By Amy Miller
I must apologize to my nieces and nephews. Although I give them their share of holiday gifts, they suffer the wrapping – used paper decorated with old pieces of tape and sometimes a tag with someone else’s name on it.
Sure, a gift is a gift. And the alternative – gifts wrapped in newsprint – is worse. Little hands get covered in black by the time they get to the truck or baby doll.
We got into the whole wrapping paper thing during Christmas 1917. Apparently, stores had run out of white tissue sheets, the preferred wrapping of the day. Stores began using the pretty lining paper made for envelopes. The public liked the alternative and wrapping paper became part of our holiday gift tradition.
According to Earth911.com, about half of the 85 million tons of paper our country uses each year goes for packaging, wrapping and decorating goods. Wrapping paper and shopping bags alone make up 4 million tons of this, they say. And some estimates put the amount of trash generated around holidays at 25 million tons more waste than is typically created during a 10-week period. Whatever the numbers, we know we use a heck of a lot of paper over the holidays.
Sure we can try to recycle, but much wrapping paper is not recyclable. The dye or lamination, the glittery metallic or plastic additives and the tape all present problems.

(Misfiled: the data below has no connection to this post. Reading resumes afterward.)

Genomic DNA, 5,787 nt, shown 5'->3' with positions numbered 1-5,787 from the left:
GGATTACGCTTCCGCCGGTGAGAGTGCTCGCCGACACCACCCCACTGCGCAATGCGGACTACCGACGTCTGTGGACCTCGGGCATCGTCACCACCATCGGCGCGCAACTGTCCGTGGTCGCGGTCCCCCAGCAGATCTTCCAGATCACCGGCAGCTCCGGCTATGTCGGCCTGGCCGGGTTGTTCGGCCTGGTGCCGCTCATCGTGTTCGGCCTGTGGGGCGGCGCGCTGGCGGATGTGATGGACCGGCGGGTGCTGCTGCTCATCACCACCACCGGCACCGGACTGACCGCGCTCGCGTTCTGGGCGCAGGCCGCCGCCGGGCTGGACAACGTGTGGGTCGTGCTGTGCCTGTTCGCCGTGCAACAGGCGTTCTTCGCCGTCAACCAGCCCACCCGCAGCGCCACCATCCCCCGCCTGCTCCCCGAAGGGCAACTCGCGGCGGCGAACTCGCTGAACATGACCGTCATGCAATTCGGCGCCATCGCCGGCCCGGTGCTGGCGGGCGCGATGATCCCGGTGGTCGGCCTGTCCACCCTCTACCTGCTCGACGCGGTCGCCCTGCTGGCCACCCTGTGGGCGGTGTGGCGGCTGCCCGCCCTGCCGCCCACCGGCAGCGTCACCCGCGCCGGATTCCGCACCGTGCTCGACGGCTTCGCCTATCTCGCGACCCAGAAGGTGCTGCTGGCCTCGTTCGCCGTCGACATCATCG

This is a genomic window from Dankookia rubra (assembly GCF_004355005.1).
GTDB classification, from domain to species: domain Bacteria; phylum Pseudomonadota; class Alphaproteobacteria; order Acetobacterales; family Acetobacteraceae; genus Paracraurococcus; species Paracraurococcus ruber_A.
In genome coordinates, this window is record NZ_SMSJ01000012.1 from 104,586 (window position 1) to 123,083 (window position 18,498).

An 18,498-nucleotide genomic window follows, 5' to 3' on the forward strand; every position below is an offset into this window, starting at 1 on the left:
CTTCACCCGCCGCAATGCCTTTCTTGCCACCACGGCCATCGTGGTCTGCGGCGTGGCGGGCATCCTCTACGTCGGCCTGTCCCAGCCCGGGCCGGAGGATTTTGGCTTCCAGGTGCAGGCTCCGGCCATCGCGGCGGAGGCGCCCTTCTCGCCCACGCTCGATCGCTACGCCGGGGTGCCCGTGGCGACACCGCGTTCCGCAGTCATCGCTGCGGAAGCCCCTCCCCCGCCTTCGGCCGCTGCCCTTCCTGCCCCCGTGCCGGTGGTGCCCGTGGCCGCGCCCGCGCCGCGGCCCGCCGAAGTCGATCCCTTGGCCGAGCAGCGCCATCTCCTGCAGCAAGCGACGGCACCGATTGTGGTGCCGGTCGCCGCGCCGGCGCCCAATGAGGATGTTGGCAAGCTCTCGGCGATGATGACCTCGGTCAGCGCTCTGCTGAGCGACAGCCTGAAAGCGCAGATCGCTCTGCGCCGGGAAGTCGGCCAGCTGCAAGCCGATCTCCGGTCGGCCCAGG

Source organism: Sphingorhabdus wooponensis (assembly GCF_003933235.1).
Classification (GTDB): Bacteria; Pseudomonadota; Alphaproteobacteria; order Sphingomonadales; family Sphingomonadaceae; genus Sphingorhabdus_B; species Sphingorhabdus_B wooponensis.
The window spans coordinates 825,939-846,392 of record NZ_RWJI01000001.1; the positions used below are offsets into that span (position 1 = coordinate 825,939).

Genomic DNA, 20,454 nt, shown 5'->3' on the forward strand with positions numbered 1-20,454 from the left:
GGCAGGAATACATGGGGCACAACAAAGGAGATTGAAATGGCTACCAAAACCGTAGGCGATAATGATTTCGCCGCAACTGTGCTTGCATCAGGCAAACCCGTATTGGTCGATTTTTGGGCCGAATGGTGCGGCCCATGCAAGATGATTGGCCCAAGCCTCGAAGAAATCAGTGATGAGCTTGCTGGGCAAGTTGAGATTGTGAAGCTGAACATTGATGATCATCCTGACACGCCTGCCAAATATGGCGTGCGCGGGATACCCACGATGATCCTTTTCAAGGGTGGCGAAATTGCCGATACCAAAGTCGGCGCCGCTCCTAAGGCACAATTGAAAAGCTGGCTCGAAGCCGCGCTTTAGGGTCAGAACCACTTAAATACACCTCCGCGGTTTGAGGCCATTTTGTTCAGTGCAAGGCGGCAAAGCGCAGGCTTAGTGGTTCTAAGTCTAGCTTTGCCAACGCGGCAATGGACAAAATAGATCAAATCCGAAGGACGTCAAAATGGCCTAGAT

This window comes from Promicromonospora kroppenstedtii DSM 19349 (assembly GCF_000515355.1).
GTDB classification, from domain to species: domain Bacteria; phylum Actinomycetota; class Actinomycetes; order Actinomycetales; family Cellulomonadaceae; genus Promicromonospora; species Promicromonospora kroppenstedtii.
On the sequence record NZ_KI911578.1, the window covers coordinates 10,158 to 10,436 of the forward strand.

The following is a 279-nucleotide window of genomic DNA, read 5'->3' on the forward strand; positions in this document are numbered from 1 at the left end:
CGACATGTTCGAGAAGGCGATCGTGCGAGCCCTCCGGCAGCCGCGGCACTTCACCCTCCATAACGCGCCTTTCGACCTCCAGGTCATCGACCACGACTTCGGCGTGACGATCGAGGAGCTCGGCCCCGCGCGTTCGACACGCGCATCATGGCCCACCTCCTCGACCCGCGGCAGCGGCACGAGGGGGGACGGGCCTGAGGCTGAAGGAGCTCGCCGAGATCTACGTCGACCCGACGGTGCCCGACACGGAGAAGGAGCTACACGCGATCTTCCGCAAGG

So my own feeble effort to fight this involves trying to carefully unwrap the gifts I get so the paper can be reused. I even try to get my son to unwrap his car-sized presents in a way that doesn’t decimate the paper.
But using last year’s wrapping paper for this year’s present – or buying recycled paper – means someone had to manufacture, transport and buy the paper in the first place. So ideally, we will find other ways to cover our packages.
One woman in my Maine town began a company making beautiful fabric bags. The bags pass from person to person telling stories of the gifts along the way in a booklet that comes with the bag.
Children’s old artwork makes for great wrapping. Parents can save masterpieces but use some of the art we could not and would not want to save. Colorful magazine pages make unique wrapping and won’t leave newsprint on your hands. Finally, a collage makes the wrapping personal.
Perhaps by 2017, we can celebrate a century of wrapping paper and move on to a more eco-alternative.
About the author: Amy Miller is a writer who works in the public affairs office of EPA New England in Boston. She lives in Maine with her husband, two children, seven chickens, two parakeets, dog and a great community.